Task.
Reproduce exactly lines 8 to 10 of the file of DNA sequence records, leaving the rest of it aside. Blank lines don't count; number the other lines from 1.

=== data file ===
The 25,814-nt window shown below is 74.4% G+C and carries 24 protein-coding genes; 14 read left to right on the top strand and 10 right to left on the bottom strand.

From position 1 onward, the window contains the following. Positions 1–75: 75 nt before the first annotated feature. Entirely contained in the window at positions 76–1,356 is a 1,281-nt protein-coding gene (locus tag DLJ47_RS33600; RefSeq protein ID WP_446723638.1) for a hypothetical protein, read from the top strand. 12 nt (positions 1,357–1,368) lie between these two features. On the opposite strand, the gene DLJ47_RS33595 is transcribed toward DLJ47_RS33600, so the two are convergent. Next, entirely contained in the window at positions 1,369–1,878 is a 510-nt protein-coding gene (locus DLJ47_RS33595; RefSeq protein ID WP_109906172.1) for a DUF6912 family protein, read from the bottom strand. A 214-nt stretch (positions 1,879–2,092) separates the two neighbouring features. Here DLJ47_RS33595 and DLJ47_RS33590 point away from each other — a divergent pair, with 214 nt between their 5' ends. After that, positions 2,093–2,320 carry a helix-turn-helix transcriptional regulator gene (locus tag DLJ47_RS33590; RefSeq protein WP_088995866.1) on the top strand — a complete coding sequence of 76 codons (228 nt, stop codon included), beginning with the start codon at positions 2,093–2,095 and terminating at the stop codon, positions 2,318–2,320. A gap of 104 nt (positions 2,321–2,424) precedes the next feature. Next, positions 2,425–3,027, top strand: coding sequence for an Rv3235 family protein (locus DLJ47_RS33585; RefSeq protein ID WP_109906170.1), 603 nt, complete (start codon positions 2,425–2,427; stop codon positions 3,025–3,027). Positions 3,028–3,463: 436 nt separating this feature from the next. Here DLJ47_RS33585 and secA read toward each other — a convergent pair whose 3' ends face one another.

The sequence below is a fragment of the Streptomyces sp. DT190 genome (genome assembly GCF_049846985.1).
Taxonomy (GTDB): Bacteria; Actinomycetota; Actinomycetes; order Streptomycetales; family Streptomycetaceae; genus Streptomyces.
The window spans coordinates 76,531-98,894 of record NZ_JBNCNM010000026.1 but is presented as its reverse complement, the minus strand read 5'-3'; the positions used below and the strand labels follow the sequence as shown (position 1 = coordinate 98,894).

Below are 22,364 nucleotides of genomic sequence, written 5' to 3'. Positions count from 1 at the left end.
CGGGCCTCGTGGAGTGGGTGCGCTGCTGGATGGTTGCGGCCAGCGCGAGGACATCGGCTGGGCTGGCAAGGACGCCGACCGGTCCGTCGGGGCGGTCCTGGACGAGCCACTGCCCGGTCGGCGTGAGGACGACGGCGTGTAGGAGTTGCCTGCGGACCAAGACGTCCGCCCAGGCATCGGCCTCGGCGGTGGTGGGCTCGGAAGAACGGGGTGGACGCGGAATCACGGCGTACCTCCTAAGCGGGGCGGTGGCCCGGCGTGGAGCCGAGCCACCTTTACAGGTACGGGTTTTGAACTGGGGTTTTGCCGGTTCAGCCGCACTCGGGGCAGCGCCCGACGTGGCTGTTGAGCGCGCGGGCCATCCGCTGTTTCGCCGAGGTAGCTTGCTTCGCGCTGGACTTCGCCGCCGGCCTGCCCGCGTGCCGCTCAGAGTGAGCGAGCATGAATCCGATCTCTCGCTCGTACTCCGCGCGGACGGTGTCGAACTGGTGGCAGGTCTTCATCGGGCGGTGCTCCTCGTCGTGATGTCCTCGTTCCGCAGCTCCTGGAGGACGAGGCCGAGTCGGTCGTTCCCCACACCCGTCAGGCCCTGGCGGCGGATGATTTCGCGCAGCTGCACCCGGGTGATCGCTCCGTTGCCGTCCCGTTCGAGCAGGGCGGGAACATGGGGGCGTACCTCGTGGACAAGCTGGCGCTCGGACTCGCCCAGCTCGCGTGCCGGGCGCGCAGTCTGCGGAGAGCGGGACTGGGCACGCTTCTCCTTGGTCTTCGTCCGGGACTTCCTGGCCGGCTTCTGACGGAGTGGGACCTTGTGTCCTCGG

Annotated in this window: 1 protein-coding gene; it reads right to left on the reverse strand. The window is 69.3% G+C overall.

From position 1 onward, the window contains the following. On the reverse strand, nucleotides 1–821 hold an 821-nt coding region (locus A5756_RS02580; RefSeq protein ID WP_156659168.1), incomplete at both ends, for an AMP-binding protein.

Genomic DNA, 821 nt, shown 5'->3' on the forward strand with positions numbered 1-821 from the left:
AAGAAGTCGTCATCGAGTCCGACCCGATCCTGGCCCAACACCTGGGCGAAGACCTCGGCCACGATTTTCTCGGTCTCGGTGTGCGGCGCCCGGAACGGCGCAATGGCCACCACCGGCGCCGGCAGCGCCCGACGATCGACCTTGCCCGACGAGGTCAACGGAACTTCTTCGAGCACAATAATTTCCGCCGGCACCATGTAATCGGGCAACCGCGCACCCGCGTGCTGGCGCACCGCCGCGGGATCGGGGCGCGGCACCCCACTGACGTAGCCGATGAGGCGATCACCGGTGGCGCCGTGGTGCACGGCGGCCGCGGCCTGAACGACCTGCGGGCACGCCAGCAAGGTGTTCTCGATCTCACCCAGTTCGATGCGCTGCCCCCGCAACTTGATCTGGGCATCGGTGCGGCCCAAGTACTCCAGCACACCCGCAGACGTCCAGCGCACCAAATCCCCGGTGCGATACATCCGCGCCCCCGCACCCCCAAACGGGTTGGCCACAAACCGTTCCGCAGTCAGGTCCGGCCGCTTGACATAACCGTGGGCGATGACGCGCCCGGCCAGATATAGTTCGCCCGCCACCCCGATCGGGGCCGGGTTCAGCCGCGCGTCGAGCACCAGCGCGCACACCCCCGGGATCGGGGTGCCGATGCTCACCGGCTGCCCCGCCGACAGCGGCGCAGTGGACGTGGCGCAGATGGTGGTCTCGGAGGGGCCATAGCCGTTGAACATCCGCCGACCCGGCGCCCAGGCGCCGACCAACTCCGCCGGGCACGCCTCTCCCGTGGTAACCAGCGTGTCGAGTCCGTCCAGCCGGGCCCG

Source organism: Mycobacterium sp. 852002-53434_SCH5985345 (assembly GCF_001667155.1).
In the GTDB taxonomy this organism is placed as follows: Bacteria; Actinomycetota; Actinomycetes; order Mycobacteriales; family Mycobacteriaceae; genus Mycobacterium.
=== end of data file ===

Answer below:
Annotated in this window: 1 protein-coding gene; it reads right to left on the reverse strand. The window is 69.3% G+C overall.

From position 1 onward, the window contains the following. On the reverse strand, nucleotides 1–821 hold an 821-nt coding region (locus A5756_RS02580; RefSeq protein ID WP_156659168.1), incomplete at both ends, for an AMP-binding protein.

Genomic DNA, 821 nt, shown 5'->3' on the forward strand with positions numbered 1-821 from the left: